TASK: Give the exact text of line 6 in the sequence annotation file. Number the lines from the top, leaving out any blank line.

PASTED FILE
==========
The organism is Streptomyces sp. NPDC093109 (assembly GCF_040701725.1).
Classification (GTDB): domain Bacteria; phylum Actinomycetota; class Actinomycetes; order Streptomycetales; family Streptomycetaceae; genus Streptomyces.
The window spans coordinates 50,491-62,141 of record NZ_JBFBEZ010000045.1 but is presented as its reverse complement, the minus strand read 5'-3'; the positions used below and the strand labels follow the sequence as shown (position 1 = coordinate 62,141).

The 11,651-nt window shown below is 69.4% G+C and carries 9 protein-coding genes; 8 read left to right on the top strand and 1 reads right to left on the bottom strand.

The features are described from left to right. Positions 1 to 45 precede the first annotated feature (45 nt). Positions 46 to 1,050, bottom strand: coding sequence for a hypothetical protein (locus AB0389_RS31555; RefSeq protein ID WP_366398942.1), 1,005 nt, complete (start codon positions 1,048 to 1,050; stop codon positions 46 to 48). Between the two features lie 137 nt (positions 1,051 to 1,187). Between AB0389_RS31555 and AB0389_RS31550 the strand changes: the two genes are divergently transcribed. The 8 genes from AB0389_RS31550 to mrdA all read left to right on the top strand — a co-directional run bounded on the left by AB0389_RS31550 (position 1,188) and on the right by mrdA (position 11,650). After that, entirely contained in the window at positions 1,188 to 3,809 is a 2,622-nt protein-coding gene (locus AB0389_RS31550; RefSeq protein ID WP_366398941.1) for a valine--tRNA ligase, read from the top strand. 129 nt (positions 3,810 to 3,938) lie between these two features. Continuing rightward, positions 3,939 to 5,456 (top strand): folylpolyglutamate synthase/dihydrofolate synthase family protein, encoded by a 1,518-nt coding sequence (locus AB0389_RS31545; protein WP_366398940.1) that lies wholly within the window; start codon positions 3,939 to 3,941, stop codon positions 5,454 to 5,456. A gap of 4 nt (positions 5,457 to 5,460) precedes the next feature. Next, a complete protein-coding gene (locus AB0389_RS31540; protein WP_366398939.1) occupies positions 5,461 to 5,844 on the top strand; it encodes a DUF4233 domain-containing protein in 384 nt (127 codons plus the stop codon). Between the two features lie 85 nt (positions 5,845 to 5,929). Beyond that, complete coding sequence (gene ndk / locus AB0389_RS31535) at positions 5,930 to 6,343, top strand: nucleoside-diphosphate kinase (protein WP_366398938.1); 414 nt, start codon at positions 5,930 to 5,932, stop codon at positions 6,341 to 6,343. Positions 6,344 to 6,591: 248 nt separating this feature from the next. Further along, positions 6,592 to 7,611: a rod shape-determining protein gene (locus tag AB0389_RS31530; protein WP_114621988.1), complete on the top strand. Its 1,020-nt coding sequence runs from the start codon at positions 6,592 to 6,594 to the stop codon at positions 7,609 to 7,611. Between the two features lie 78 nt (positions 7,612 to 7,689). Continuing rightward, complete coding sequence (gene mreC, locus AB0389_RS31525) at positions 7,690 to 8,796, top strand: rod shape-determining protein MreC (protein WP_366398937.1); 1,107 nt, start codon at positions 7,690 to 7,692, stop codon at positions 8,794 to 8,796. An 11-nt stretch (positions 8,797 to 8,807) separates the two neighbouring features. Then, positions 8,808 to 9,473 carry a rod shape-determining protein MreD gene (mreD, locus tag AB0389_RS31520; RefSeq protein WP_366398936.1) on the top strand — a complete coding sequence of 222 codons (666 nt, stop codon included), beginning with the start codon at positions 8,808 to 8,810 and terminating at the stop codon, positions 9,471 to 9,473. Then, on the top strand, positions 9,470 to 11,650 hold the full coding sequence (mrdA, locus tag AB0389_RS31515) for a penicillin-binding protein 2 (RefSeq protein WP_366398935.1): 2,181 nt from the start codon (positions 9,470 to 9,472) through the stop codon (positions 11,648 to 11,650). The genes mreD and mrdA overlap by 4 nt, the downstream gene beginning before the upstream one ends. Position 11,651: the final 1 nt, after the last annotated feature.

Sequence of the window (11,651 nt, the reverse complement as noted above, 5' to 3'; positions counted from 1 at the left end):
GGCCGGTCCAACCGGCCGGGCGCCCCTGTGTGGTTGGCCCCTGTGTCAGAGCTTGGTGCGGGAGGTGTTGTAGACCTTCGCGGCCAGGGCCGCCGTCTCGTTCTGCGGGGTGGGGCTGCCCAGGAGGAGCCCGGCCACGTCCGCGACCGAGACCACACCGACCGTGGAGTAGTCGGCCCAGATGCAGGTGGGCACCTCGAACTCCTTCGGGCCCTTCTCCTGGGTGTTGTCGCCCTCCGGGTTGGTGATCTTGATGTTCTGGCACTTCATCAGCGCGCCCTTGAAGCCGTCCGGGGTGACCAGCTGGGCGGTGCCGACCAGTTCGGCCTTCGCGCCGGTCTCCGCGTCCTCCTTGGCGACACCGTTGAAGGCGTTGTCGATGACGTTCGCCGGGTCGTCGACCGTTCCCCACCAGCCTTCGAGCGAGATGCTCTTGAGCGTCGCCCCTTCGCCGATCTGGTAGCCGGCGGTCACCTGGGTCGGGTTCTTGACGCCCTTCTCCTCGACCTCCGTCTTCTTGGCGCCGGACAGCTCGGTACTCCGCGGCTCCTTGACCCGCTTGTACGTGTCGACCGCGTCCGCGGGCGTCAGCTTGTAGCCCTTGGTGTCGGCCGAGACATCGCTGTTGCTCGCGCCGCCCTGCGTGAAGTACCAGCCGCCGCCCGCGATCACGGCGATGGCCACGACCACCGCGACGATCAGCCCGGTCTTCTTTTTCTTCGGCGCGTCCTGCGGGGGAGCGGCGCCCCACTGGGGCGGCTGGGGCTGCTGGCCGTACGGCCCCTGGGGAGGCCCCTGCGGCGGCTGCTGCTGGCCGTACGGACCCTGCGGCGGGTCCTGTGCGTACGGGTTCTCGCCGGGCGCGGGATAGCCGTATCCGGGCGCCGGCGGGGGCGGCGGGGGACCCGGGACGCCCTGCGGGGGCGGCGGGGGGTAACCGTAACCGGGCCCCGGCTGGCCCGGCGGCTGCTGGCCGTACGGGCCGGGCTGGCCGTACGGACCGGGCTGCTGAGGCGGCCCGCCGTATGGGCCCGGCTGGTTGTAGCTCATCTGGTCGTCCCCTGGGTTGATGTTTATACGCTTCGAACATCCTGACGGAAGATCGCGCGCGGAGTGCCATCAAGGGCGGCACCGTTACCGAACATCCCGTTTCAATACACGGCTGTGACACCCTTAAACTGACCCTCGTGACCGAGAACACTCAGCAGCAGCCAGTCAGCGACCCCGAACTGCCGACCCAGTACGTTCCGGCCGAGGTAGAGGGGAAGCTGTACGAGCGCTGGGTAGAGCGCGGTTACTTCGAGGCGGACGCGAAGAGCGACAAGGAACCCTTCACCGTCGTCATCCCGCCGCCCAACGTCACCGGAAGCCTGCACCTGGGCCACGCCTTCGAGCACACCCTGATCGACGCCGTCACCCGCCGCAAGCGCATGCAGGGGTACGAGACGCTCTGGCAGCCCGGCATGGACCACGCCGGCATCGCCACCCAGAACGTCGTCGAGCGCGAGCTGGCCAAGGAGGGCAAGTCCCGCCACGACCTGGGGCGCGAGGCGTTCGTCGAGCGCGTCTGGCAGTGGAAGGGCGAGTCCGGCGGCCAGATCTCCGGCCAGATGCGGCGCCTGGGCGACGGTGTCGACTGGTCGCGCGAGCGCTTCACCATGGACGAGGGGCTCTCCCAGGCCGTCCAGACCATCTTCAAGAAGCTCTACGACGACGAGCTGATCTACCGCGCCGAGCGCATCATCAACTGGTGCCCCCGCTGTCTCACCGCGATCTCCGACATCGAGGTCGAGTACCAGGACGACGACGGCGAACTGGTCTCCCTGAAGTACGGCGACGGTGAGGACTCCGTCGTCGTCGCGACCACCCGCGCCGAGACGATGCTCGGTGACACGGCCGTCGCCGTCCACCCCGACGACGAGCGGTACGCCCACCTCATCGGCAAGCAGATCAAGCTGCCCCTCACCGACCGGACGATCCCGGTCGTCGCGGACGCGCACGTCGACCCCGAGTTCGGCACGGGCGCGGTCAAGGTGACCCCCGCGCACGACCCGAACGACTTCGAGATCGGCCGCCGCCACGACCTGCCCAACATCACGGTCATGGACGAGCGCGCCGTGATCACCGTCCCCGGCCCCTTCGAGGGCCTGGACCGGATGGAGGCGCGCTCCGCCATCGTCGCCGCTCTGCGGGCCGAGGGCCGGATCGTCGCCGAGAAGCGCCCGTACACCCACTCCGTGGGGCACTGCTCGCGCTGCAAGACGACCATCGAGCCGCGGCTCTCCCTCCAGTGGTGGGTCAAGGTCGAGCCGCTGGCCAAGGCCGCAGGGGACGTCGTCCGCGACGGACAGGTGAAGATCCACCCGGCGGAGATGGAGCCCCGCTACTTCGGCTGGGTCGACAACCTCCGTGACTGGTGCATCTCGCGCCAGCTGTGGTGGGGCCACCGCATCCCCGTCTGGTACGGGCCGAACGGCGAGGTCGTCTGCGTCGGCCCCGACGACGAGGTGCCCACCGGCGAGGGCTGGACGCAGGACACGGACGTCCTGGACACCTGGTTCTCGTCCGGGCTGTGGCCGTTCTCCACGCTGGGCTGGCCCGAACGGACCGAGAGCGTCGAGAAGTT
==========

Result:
Sequence of the window (11,651 nt, the reverse complement as noted above, 5' to 3'; positions counted from 1 at the left end):